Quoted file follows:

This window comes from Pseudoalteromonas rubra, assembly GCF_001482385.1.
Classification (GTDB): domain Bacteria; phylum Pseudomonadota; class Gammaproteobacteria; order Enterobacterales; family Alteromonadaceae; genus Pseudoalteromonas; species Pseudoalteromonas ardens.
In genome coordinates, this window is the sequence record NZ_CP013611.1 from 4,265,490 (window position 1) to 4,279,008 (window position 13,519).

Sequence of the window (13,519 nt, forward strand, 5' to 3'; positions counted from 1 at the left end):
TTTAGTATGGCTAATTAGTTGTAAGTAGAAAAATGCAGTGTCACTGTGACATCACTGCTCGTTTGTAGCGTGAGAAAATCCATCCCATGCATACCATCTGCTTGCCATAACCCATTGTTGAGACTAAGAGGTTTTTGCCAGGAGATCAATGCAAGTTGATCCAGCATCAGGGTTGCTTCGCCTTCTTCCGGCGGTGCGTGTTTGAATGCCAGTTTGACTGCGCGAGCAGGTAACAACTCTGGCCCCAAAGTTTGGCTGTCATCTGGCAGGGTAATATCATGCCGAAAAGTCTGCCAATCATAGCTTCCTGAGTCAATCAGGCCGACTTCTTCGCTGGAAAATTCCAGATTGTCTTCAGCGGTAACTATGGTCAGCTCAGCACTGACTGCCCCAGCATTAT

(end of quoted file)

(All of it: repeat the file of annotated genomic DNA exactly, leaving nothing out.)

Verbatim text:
This window comes from Pseudoalteromonas rubra, assembly GCF_001482385.1.
Classification (GTDB): domain Bacteria; phylum Pseudomonadota; class Gammaproteobacteria; order Enterobacterales; family Alteromonadaceae; genus Pseudoalteromonas; species Pseudoalteromonas ardens.
In genome coordinates, this window is the sequence record NZ_CP013611.1 from 4,265,490 (window position 1) to 4,279,008 (window position 13,519).

Sequence of the window (13,519 nt, forward strand, 5' to 3'; positions counted from 1 at the left end):
TTTAGTATGGCTAATTAGTTGTAAGTAGAAAAATGCAGTGTCACTGTGACATCACTGCTCGTTTGTAGCGTGAGAAAATCCATCCCATGCATACCATCTGCTTGCCATAACCCATTGTTGAGACTAAGAGGTTTTTGCCAGGAGATCAATGCAAGTTGATCCAGCATCAGGGTTGCTTCGCCTTCTTCCGGCGGTGCGTGTTTGAATGCCAGTTTGACTGCGCGAGCAGGTAACAACTCTGGCCCCAAAGTTTGGCTGTCATCTGGCAGGGTAATATCATGCCGAAAAGTCTGCCAATCATAGCTTCCTGAGTCAATCAGGCCGACTTCTTCGCTGGAAAATTCCAGATTGTCTTCAGCGGTAACTATGGTCAGCTCAGCACTGACTGCCCCAGCATTAT